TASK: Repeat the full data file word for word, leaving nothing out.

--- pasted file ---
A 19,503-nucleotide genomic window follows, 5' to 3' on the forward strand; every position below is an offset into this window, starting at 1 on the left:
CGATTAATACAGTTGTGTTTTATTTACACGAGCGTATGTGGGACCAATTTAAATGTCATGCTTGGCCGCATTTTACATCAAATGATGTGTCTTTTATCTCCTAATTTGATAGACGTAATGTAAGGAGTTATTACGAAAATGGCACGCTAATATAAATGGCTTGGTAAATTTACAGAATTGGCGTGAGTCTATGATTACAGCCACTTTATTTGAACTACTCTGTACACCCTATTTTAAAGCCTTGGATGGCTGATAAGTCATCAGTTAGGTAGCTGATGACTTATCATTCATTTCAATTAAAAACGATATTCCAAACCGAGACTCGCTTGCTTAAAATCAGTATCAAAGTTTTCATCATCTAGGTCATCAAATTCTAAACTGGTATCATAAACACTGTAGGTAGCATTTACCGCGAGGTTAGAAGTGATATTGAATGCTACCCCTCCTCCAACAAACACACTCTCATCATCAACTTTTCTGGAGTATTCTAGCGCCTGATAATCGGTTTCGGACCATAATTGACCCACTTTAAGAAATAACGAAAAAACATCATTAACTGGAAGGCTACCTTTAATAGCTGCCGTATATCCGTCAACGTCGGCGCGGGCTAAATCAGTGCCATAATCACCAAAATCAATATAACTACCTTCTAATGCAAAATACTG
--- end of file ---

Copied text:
A 19,503-nucleotide genomic window follows, 5' to 3' on the forward strand; every position below is an offset into this window, starting at 1 on the left:
CGATTAATACAGTTGTGTTTTATTTACACGAGCGTATGTGGGACCAATTTAAATGTCATGCTTGGCCGCATTTTACATCAAATGATGTGTCTTTTATCTCCTAATTTGATAGACGTAATGTAAGGAGTTATTACGAAAATGGCACGCTAATATAAATGGCTTGGTAAATTTACAGAATTGGCGTGAGTCTATGATTACAGCCACTTTATTTGAACTACTCTGTACACCCTATTTTAAAGCCTTGGATGGCTGATAAGTCATCAGTTAGGTAGCTGATGACTTATCATTCATTTCAATTAAAAACGATATTCCAAACCGAGACTCGCTTGCTTAAAATCAGTATCAAAGTTTTCATCATCTAGGTCATCAAATTCTAAACTGGTATCATAAACACTGTAGGTAGCATTTACCGCGAGGTTAGAAGTGATATTGAATGCTACCCCTCCTCCAACAAACACACTCTCATCATCAACTTTTCTGGAGTATTCTAGCGCCTGATAATCGGTTTCGGACCATAATTGACCCACTTTAAGAAATAACGAAAAAACATCATTAACTGGAAGGCTACCTTTAATAGCTGCCGTATATCCGTCAACGTCGGCGCGGGCTAAATCAGTGCCATAATCACCAAAATCAATATAACTACCTTCTAATGCAAAATACTG